The White Jesus of Roy Moore justified the rape of Black girls by their slave masters, and the hanging of Black bodies from poplar trees. That’s the white Christianity that cheered on as John Lewis had his head bashed in on the Edmund Pettus Bridge.

White Southern evangelicals make for a morally bankrupt movement, and their infiltration of U.S. politics and the GOP specifically is pathological. Support for Roy Moore points to a crisis of white evangelicals in America, people that Rev. William Barber of North Carolina calls “extreme Republican religionists”–white evangelicals whose religion is wrapped up in white nationalism and white supremacy.

They use their faith to vouch for non-Christian “policy pedophilia” such as tax breaks for the wealthy, and cuts to healthcare and social services. The name of their game is holding on to power and money. Welcome to the present-day Republican Party.

Evangelicals are even behind Trump declaring Jerusalem as the capital of Israel, believing in their wingnut interpretation of prophecy that Jews must be in control of Jerusalem in the “End of Days” when Jesus returns, and they must embrace Christ or perish.

Meanwhile, Alabama remains consistently near the bottom of the barrel in health, education and social welfare, and one of the poorest states in the country. A UN human rights official traveling through Alabama’s Black Belt was shocked to find the most dire raw sewage contamination problem of any developed country, with Third World-style outbreaks of E. Coli and Hookworm due to a lack of access to safe drinking water.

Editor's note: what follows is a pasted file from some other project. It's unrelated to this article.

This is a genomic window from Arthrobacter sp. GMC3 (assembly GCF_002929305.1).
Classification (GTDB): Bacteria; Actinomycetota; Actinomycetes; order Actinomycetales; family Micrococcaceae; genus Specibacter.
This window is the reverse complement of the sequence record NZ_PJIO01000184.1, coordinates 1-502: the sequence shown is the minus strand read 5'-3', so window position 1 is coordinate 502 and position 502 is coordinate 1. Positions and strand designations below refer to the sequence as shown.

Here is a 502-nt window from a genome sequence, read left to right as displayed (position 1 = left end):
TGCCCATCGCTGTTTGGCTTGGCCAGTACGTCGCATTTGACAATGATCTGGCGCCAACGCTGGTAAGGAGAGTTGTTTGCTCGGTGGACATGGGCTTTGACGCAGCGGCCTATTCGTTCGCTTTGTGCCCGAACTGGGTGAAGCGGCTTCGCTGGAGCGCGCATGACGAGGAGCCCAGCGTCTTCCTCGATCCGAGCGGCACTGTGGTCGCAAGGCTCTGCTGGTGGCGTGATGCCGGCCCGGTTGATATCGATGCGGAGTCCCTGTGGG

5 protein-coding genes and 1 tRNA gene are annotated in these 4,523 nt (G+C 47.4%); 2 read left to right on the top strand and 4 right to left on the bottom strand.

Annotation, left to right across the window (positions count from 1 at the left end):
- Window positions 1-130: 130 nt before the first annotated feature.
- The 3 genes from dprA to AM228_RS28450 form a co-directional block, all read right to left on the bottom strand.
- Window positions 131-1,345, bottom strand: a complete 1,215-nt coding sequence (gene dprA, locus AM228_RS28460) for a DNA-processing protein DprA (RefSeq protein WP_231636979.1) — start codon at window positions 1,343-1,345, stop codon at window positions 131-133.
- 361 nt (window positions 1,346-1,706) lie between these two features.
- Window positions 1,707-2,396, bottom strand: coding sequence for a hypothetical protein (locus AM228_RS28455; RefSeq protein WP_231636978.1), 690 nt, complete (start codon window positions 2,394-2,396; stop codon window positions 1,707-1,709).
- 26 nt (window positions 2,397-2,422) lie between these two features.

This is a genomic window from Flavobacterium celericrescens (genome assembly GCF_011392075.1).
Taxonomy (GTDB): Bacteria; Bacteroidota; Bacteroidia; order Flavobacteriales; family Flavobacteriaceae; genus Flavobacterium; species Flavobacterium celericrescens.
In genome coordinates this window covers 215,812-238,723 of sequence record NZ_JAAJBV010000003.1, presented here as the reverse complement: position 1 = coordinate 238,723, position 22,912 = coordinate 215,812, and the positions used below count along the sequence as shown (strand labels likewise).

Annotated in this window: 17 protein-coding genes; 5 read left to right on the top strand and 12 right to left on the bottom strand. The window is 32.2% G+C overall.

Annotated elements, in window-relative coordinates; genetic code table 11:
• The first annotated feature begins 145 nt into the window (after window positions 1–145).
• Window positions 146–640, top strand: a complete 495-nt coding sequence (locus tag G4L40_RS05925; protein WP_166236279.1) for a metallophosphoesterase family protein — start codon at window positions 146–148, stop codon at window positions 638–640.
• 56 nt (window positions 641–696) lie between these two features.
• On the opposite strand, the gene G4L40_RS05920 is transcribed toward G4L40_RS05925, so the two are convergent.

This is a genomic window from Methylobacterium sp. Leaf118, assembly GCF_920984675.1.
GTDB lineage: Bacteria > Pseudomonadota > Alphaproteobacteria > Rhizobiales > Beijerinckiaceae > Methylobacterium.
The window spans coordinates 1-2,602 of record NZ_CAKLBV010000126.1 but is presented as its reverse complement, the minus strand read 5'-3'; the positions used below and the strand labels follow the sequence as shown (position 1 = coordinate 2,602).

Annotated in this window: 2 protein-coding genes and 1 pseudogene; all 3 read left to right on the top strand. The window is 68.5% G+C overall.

Meanwhile, half a century since the civil rights movement, Alabama state election officials are suppressing the Black vote in Jim Crow fashion. Around 3.7 million adults in Alabama, or 1 in 9 people, cannot vote because they have a felony conviction or no voter ID.

A state court also ordered officials to preserve all the ballots in this election for 22 months and not destroy them, which is a federal law the state had refused to follow.

Alabama is an embarrassment to itself and to the nation because of the regressive, swamp-running white folks it selects as its leaders. Whether the predominantly Black cities of Montgomery, Birmingham and Selma prevail on Election Day is anyone’s guess.

Whether the progressive Alabama of the future–which has attracted high-tech businesses and the biotech and aerospace industries– will win out over Roy Moore’s caricature of a backward state rooted in reality remains to be seen.

Regardless of the outcome of the U.S. Senate race, that Moore was able to get this far reveals the state’s challenges in moving up from the bottom of the barrel and overcoming its troubling history. White Alabama, like the Republican Party, is experiencing an internal rot, and Roy Moore, Jeff Sessions and Donald Trump are the symptoms.

But now, Alabama has a chance to make it right.

Follow David A. Love on Twitter at @davidalove.